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“Spectators of Power: Aristotle on Epideictic”
Jonathan Pratt (Reed College, Portland)

In his discussion of the audiences appropriate to the three types of rhetoric (dicanic, symbouleutic, and epideictic), Aristotle remarks that “the spectator [of epideictic speech] decides concerning power” (? ?? ??? ??? ???????? [??????] ? ??????, Rhetoric 1.3, 1358b5-6). This statement has troubled critics because it seems inconsistent with Aristotle’s definition of the ????? ??????????? on two levels. First, the description of the audience as spectators of power – meaning, apparently, the speaker’s power – suggests that one might include in the epideictic genre speeches that lack the formal characteristics definitive of that genre (in particular, its advancement of ?? ????? through praise and blame: Rhetoric 1.3, 1358a36-1359a5). Second, by making the individual speaker rather than the subject-matter of his speech the focus of the audience’s attention, Aristotle threatens to undermine the production of social cohesion that is the epideictic genre’s chief function. In a concerted response to these two problems, I will argue that Aristotle’s inclusion of a “display of power” as a necessary feature of the epideictic genre neither overrides the genre’s formal parameters nor undermines its larger purposes. On the latter score, contemporary examples of epideictic speech – encomium, funeral oration, and festival panegyric – all suggest that the speaker’s self-display, while potentially at odds with an epideictic speech’s beneficial social effects, is also essential to producing those effects. Thus the very fissures in Aristotle’s definition of the epideictic genre reflect tensions important to epideictic practice – and public speech in general – in the fourth century.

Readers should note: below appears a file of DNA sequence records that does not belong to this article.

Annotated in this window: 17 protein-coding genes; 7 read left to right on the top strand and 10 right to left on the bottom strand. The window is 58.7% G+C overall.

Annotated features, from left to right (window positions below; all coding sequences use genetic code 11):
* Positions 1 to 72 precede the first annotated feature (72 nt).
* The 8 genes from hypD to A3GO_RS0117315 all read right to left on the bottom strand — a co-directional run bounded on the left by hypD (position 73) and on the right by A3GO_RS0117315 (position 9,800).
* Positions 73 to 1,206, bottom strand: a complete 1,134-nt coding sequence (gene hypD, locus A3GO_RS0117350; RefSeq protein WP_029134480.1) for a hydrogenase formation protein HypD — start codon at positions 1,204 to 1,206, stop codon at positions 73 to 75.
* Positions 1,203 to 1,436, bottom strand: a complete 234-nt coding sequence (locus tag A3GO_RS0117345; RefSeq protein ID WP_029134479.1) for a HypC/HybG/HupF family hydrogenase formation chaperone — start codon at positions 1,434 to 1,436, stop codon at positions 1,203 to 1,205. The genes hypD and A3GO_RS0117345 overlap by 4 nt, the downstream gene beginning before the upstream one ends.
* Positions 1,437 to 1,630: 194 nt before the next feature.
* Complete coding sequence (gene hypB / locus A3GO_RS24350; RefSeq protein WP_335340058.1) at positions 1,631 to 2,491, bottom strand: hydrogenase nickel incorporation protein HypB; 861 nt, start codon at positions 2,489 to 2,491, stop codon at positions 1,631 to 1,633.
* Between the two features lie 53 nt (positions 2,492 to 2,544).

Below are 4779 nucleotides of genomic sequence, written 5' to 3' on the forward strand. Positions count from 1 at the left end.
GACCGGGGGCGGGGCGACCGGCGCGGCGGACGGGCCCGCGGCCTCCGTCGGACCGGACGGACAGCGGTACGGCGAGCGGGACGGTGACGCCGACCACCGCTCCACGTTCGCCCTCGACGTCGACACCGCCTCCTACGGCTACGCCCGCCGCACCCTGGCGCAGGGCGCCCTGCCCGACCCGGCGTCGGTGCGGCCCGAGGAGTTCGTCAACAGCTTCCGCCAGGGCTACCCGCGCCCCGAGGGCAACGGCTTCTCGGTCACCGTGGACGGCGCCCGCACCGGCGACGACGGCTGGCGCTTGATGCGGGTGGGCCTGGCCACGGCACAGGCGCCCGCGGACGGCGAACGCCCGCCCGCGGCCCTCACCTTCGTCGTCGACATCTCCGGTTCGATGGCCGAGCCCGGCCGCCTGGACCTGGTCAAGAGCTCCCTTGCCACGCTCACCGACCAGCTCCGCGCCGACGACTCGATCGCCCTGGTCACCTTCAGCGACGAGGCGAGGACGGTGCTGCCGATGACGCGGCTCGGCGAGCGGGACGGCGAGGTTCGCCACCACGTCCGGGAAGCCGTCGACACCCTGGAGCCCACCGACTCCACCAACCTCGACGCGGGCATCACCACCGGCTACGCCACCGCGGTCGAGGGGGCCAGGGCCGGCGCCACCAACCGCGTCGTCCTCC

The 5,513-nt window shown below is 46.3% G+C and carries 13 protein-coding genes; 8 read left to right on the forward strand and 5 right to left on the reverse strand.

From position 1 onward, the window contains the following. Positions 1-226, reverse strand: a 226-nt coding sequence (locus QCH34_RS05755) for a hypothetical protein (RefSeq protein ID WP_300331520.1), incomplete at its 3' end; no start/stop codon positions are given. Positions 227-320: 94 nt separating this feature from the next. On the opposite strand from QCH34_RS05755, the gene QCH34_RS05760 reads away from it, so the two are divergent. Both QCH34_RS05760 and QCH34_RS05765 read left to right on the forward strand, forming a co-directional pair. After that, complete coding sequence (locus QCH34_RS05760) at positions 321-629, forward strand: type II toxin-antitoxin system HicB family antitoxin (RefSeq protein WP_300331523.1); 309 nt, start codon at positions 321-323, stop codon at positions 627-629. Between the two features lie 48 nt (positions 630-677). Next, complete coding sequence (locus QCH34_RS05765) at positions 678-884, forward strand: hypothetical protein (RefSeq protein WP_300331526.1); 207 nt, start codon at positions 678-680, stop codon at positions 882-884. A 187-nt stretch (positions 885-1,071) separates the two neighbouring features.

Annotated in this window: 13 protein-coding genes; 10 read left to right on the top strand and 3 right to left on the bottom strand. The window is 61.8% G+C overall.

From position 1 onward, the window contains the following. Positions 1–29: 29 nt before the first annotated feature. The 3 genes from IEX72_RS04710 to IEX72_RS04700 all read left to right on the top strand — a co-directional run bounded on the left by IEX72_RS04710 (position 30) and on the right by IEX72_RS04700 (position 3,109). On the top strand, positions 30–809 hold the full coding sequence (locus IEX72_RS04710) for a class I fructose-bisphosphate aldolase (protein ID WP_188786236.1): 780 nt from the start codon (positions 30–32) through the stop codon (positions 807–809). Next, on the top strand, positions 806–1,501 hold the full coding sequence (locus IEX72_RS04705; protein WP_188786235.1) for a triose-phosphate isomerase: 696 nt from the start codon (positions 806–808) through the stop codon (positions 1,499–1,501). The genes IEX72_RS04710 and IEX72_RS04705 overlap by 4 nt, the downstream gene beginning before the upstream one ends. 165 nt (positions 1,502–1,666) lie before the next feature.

(The organizers apologize for not knowing how to get the Greek to render correctly. Come hear the talk instead!)

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